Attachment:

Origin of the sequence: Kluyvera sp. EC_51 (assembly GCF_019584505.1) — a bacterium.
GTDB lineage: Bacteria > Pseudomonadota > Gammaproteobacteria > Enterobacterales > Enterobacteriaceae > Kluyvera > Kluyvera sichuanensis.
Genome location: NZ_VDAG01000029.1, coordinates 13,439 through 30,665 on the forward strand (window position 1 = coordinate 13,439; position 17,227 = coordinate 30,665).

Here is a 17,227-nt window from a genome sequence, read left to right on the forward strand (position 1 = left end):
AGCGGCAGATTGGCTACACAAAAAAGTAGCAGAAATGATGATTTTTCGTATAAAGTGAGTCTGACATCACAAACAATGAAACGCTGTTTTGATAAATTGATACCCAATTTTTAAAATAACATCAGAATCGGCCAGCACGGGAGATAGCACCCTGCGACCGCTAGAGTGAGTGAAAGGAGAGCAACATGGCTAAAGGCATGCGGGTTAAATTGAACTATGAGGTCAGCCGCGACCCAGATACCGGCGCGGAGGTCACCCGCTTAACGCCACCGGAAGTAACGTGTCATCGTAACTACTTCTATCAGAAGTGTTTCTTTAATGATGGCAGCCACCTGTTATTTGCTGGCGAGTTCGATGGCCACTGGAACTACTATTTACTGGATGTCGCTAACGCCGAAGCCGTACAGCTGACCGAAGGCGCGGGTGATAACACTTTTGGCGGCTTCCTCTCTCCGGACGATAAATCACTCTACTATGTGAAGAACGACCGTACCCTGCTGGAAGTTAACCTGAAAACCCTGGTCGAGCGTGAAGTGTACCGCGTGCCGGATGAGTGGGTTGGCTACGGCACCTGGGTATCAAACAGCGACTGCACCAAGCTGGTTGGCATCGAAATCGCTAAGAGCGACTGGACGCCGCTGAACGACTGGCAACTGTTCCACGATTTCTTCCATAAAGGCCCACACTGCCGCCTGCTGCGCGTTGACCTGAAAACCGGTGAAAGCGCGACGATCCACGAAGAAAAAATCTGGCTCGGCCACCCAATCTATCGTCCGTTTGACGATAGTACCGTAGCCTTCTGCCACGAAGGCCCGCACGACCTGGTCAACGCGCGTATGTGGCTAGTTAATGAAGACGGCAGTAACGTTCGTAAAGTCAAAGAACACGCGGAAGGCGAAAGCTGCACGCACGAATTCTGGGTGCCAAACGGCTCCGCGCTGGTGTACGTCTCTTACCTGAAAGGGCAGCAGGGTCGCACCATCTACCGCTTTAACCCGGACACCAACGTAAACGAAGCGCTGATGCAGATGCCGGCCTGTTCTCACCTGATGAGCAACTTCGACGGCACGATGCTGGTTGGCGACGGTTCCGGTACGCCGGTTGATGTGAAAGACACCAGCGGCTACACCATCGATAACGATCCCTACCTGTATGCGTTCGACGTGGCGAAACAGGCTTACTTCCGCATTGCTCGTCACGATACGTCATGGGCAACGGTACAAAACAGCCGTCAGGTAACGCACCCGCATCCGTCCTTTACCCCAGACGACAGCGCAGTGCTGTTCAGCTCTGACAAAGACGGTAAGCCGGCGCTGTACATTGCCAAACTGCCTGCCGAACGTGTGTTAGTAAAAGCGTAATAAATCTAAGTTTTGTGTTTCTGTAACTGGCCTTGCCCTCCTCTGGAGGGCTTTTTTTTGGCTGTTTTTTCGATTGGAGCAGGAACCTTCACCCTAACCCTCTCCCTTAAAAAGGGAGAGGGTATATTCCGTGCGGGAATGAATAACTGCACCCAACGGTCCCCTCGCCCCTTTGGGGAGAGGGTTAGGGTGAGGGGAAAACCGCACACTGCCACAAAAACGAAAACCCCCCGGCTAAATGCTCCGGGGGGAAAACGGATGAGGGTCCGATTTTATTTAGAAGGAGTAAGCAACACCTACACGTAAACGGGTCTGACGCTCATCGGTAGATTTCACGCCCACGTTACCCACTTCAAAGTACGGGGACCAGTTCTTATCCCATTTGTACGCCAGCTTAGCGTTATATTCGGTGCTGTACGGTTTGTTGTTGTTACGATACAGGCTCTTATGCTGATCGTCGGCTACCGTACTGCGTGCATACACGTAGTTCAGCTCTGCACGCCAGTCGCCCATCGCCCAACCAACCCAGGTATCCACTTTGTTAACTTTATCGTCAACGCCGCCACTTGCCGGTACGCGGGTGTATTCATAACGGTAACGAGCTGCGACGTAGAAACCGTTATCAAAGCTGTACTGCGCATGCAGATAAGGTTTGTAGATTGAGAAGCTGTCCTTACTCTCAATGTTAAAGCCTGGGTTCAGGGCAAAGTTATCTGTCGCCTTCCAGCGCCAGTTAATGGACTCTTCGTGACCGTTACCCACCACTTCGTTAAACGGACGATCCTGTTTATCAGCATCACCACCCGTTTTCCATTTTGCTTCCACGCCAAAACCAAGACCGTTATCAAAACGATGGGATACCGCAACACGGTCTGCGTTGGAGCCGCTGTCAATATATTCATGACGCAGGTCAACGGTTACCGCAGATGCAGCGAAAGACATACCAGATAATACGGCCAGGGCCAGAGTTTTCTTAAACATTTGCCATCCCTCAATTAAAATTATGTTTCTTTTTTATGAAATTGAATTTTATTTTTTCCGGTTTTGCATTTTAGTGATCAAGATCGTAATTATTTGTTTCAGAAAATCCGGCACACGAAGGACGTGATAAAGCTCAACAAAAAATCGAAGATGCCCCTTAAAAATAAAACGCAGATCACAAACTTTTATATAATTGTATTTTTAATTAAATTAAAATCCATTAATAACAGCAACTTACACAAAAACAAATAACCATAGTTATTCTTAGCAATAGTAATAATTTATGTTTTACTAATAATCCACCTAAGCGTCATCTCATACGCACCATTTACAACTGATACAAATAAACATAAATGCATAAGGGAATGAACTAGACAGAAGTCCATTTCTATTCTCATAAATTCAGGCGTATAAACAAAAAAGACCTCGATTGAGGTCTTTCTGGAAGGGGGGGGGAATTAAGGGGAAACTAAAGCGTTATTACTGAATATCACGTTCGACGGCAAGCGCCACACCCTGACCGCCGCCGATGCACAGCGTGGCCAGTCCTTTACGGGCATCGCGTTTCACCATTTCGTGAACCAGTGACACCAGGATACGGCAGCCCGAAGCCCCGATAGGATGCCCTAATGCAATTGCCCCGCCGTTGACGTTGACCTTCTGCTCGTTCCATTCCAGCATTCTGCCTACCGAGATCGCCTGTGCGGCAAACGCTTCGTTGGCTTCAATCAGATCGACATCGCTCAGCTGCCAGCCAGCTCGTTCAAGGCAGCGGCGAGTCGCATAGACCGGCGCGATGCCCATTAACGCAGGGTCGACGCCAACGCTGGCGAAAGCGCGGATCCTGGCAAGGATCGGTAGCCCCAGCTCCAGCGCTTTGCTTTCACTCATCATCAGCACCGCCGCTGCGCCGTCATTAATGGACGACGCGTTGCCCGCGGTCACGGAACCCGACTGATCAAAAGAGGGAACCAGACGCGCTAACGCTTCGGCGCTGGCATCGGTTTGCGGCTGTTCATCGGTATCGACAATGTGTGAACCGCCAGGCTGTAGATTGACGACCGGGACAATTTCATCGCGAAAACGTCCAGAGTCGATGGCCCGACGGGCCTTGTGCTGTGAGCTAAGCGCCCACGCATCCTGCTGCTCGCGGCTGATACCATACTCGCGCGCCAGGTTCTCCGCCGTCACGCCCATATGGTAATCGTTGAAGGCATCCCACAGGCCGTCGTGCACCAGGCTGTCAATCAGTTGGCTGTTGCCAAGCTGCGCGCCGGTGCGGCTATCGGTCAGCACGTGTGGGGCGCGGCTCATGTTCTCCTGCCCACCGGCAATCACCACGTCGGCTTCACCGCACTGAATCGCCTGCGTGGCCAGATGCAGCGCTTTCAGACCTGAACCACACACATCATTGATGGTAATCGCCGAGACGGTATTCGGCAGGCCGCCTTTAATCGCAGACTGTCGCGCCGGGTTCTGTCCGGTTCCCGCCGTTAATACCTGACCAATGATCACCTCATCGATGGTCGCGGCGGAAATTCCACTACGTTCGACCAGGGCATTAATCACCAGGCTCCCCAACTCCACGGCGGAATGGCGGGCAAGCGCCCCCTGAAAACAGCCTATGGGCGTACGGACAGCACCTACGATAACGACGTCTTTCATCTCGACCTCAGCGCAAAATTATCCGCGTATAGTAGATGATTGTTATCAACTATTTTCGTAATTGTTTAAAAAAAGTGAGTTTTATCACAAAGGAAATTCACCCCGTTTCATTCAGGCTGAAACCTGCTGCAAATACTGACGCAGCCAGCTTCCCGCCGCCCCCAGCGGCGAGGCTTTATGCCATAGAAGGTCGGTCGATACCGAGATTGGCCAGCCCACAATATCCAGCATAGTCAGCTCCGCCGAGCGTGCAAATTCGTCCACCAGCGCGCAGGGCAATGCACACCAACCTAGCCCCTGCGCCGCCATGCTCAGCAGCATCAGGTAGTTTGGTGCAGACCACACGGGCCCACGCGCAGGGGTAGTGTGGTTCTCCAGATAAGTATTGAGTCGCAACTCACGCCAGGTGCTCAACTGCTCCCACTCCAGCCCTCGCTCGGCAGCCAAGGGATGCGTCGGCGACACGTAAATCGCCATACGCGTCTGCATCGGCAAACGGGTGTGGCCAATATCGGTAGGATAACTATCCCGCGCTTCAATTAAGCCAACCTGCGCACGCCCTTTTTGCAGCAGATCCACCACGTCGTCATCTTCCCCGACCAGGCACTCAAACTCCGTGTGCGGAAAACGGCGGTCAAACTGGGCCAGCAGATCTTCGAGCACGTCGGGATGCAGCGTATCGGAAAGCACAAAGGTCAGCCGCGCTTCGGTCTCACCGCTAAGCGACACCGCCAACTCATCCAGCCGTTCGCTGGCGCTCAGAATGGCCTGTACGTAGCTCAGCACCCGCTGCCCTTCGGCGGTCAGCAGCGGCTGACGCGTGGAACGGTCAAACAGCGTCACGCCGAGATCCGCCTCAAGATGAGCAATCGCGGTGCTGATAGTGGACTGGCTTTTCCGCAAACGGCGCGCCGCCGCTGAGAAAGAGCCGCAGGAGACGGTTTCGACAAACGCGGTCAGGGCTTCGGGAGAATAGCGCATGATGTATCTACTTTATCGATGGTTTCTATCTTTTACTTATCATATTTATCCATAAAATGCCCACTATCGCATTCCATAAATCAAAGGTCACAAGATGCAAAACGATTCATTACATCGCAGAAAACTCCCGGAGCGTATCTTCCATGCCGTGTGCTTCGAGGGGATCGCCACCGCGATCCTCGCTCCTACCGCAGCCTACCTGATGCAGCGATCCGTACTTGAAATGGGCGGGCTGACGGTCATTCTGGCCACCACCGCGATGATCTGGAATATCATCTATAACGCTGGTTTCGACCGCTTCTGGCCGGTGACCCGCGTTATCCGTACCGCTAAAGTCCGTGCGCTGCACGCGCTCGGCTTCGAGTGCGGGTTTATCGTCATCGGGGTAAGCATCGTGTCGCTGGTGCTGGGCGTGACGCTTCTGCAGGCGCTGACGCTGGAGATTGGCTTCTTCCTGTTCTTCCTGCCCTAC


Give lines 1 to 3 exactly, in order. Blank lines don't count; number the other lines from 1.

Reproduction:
Origin of the sequence: Kluyvera sp. EC_51 (assembly GCF_019584505.1) — a bacterium.
GTDB lineage: Bacteria > Pseudomonadota > Gammaproteobacteria > Enterobacterales > Enterobacteriaceae > Kluyvera > Kluyvera sichuanensis.
Genome location: NZ_VDAG01000029.1, coordinates 13,439 through 30,665 on the forward strand (window position 1 = coordinate 13,439; position 17,227 = coordinate 30,665).